5. You have given up

When your financial outlook is bleak, it's easy to get discouraged. But if you accept the state of being broke as your permanent reality and stop working to change things, you will probably stay broke.

Find inspiration from people who have managed to pull themselves out of bad financial situations. Read blogs, subscribe to newsletters, and listen to podcasts about debt repayment. Hearing about other people's success will inspire you to achieve your own financial freedom. (See also: How One Inspiring Couple Paid Off $48,000 in 2.5 Years)

6. You are addicted to debt

No money? No problem! You can still get almost anything you want just by swiping your card and signing your name on the dotted line. Does this sound familiar? If so, those credit card payments may be keeping you broke. If you continue using credit instead of money you actually have to buy things, interest payments will bury you. You will never get ahead financially.

Change your focus from accumulating things to accumulating wealth. Start by paying down your credit card accounts and resolving to make new purchases with cash. (See also: 5 Ways to Pay Off High Interest Credit Card Debt)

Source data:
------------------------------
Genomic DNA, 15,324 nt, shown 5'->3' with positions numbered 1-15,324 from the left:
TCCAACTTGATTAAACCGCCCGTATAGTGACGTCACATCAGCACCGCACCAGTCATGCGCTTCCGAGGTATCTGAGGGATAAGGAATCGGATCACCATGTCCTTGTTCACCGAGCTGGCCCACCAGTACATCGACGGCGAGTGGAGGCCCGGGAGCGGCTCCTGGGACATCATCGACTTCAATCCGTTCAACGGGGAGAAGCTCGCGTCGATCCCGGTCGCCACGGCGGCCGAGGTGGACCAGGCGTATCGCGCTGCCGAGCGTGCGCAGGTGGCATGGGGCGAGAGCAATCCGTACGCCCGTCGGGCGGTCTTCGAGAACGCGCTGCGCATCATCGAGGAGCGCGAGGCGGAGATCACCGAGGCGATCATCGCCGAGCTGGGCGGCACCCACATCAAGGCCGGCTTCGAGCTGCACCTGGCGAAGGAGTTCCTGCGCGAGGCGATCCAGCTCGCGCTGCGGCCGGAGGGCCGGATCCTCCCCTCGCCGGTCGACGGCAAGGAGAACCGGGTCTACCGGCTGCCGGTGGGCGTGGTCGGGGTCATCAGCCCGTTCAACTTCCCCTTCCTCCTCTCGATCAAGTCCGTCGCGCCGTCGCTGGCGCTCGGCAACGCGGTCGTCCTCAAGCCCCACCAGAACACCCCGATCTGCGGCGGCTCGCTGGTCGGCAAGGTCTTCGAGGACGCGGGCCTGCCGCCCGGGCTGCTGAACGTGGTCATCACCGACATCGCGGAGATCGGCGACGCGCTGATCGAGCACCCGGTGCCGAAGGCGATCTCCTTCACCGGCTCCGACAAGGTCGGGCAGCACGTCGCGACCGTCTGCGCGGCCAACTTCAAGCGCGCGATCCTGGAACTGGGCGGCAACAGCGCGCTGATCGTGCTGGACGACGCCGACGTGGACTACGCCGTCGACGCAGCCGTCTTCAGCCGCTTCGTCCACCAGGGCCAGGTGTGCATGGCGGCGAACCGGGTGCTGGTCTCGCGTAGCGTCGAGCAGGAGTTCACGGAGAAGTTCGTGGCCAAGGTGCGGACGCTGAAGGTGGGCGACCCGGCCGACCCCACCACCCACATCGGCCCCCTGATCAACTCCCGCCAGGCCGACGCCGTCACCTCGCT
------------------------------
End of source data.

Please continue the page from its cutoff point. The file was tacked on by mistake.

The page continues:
7. Lifestyle inflation is eating up your raises

Your annual raise can easily evaporate due to lifestyle inflation. Those extra dollars in your paycheck disappear from your account only to go toward more TV channels, a bigger house or apartment, a nicer car, a lavish vacation, and better food. The problem here is that once you upgrade your lifestyle, you don't want to go back. Your newer, "nicer" things become your new normal. But if your expenses keep ratcheting up as fast (or faster) than your income, you'll stay broke forever.

The key to battling lifestyle inflation is to recognize what is happening and prevent those little upgrades from sneaking in. If you get a pay raise, don't automatically set off on an online shopping spree; instead, send the extra dollars into an emergency fund, retirement account, or toward debt repayment. You'll be glad you did. (See also: How One Nice Thing Can Ruin Your Whole Budget)

8. You are piling up deferred expenses

I once lived in an old farmhouse that I was fixing up. I had a long list of upgrades and repairs that I needed to do as soon as I got some money. Eventually, I realized that those deferred expenses were keeping me broke — so I sold the farm. Your list of deferred expenses may look different from mine — maybe it's never-ending home improvement projects, or things you are waiting to buy for your hobby — but they are keeping your money tied up nonetheless.

Take a hard look at the deferred expenses that are standing in line waiting to take your money. Can you eliminate the root cause of these expenses and free up future dollars? Doing so just may be your ticket to financial freedom. (See also: The 10 Commandments of Reaching Financial Freedom)